I know many people resolve to lose weight in a new year especially after the over-indulgence at Christmas. And I know that all the diet companies go all out on their marketing to capitalise on that. But really? do they have to promote this image between being good enough and being overweight? They are as bad as the people who use size zero models for clothes as far as I am concerned.

The way to be closer to your kids is to lead by example.

In this house we don’t talk about appearances, weight, clothes size etc. My daughter is 5 and has a natural healthy relationship with food as all kids do until adults try and influence them. I may not be 100% happy with my size yet but that has not bearing on who I am as a person. I teach my daughter not to judge based on appearance. In fact I spend a lot of time teaching her not to judge at all and to understand we are all different and we all have our stuff.

She has started referring to people as having a fat belly – clearly people at school are using that language. I tell her not to refer to people based on how they look. So she asked “Mummy, what does fat mean?”

“It means different things to different people” I explained “some people might get upset by the word fat and you wouldn’t want to upset someone would you?”

“No” she replies

“So because it might upset someone and you never know it’s better not to ever call anyone fat isn’t it?” I say

My daughter knows I help people for a leaving and says she wants to do that when she grows up. She knows to be kind and to be careful not to upset people.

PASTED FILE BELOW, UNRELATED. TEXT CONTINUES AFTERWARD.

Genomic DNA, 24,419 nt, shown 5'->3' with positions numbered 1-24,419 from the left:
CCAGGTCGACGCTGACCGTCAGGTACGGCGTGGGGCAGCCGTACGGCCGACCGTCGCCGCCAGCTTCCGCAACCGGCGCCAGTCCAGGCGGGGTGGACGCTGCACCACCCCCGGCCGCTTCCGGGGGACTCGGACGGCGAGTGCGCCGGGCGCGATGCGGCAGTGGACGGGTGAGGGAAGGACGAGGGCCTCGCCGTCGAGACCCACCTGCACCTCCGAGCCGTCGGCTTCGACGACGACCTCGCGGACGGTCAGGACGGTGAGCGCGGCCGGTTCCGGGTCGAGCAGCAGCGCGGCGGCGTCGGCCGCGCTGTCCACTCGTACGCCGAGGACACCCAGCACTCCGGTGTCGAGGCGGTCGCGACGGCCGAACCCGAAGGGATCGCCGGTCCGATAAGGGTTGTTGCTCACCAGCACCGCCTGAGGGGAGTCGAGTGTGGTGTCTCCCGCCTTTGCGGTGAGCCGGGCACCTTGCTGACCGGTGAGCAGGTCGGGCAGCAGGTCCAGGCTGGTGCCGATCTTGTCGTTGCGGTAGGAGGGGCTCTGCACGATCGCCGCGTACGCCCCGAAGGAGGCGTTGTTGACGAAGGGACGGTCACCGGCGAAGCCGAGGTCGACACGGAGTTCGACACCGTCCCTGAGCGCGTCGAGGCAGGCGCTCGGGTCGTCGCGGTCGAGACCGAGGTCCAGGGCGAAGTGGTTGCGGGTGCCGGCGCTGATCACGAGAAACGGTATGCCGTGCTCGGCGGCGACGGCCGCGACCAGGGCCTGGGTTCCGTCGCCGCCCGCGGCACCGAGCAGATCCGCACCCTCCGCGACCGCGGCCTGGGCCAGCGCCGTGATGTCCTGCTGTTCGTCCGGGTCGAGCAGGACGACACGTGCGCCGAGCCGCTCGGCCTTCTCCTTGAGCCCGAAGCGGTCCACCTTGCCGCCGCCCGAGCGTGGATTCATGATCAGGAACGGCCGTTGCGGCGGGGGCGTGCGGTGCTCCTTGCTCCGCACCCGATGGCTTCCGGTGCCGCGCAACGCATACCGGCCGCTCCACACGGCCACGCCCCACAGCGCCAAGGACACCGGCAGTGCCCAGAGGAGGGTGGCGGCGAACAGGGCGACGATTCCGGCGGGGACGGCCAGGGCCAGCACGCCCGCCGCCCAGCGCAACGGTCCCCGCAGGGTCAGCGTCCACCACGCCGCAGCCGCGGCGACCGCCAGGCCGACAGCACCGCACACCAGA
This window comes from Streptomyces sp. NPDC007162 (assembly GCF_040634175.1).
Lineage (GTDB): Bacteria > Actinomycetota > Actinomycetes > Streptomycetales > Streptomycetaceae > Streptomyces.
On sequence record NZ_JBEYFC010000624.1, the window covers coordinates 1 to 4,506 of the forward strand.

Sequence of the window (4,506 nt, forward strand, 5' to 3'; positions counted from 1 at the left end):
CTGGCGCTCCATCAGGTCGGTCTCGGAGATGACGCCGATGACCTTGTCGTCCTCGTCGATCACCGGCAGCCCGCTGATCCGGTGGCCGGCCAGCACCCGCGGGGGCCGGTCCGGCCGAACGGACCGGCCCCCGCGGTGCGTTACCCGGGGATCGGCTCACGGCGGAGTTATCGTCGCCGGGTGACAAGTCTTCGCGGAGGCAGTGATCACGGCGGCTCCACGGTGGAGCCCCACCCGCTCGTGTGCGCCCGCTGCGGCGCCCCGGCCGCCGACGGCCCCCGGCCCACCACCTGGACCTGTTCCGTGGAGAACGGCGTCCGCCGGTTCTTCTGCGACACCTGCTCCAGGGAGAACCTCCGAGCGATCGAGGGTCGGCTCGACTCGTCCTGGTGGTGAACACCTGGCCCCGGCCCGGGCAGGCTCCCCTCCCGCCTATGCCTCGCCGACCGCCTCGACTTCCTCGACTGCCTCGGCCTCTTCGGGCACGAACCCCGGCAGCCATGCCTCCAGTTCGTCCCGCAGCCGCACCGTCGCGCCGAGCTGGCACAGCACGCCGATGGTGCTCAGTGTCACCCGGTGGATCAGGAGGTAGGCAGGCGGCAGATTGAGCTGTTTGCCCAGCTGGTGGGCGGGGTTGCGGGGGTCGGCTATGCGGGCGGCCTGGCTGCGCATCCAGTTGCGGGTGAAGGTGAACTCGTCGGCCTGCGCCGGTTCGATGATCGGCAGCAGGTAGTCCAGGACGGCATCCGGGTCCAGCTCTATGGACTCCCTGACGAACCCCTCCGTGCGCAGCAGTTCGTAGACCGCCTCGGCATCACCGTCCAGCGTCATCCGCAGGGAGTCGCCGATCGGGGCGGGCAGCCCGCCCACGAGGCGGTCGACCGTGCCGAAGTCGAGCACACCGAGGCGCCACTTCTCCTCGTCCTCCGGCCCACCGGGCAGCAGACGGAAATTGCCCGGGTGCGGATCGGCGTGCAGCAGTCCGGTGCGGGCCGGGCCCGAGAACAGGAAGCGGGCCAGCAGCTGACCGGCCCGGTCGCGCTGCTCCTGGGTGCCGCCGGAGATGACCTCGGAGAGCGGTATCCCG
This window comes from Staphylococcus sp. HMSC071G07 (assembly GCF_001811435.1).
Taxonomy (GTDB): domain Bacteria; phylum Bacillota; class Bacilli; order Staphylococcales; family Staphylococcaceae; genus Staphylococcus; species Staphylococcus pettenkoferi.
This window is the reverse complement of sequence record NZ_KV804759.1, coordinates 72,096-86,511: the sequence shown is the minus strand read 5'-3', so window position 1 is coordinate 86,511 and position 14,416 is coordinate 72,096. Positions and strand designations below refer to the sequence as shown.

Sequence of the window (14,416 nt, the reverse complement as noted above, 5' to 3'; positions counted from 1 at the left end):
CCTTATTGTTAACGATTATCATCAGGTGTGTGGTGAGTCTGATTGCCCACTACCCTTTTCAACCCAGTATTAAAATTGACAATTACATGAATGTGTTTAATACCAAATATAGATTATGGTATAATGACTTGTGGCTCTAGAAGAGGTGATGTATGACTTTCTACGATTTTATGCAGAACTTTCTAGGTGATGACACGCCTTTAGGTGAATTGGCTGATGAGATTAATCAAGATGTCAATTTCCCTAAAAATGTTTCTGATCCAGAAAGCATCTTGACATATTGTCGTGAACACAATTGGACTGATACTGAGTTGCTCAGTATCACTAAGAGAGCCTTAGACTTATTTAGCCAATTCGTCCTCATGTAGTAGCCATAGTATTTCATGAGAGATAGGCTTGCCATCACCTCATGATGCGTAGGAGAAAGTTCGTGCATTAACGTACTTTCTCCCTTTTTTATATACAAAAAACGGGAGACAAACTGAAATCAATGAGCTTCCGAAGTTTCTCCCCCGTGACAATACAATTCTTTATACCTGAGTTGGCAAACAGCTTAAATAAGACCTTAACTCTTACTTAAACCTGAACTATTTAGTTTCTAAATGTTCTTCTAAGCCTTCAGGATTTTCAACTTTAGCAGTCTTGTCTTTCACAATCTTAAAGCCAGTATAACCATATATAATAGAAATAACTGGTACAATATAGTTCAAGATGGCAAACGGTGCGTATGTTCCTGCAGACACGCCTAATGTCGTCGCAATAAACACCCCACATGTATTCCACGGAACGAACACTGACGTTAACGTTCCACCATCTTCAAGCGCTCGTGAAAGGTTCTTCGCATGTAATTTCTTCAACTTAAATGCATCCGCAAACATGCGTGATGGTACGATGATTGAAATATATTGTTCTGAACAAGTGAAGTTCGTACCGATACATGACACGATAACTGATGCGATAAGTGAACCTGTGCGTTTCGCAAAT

I try, as much as possible, to lead by example.

In day to day practice we don’t talk about content of food by the labels or nutritional content but instead talk about growing food and treat food. If she’s hungry or it’s mealtime she needs to eat growing food. If she’s eaten enough growing food then it’s ok to have some treat food.

A while back I was driving back from Aviemore and hadn’t planned for lunch. This was bad of me because my daughter needs a wheat free diet so it is not easy to grab something. All I had was chocolates so when daughter complained of being hungry I offered her them “They won’t stop me being hungry” she said. It made me smile because that’s exactly what I wanted her to learn.

We also praise her for knowing when she’s had enough. Kids listen to their bodies. They eat when they are hungry and don’t when they are not. It is adult that enforce rules about when you should eat and how much etc. When my daughter has eaten enough and chooses to leave food because she’s full we tell her “well done you”. And she knows, of course, that unless she’s eaten enough growing food she won’t get treat food.

How we look does not define who we are. Changing how you look may make you feel better in yourself but it also may not. It is unethical, in my opinion, to market a diet by saying it will improve your self esteem.